This article is from the November 2016 Issue of Forever Young

 2016 November Volunteer

 Kelowna Art Gallery volunteer Eva Carr (right) with Kelsie Balehowsky, former gallery assistant.

Walking into the Kelowna Art Gallery, it’s hard not to notice the genuine, warm smile of Eva Carr, one of the many volunteers who help ensure all of their special events and exhibit openings run smoothly. 

“I’m not an artist, but I’ve always loved art,” said Eva, “so volunteering at the art gallery seemed like a natural fit.”

Eva first started at the gallery as one of their docents, responsible for leading school children through tours of the exhibits and then helping them create an art project based on the exhibit they can take home with them. Touring the children requires fresh training for each new exhibition so docents can explain the art to the children and, hopefully, answer all of their questions. Do they stump her sometimes? Eva laughed, “I tell them, you can ask anything you want and if I don’t know the answer, I’ll find out.”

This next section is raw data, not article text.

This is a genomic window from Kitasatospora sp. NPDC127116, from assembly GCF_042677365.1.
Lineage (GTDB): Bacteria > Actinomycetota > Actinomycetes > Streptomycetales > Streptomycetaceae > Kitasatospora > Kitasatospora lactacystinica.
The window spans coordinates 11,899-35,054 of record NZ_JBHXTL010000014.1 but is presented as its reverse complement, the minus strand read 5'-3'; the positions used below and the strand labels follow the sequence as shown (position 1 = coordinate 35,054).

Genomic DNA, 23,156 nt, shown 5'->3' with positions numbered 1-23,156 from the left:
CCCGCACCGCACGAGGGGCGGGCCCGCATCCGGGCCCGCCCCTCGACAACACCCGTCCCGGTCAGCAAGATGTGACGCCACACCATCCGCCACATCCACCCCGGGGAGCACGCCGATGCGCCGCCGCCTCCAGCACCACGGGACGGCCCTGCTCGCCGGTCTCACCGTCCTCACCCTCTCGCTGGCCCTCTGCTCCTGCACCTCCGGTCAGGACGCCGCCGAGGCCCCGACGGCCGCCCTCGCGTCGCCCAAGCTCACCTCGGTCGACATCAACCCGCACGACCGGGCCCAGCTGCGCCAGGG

She first started volunteering with the Two Rivers Gallery in Prince George and helped it transition into its new home before moving to Kelowna with her husband in 2003.  “His health wasn’t good and I didn’t really have the time to commit then” she said, but after he passed away and she began looking for something to add a little more meaning to her life, she remembered how much she’d enjoyed volunteering and approached the Kelowna Art Gallery where she now volunteers regularly both as a docent and special event helper.

Shifting from Arts to Sports, meet volunteer Roy Gillespie. A physiotherapist working out of Aspire Health and Fitness, Roy was bitten by the volunteer bug at a very early age. “My parents got me into it,” he said. “I played competitive basketball and my Dad said it would be good to volunteer as a referee so I could understand all aspects of the sport and then I did some volunteering through our church with my Mom.”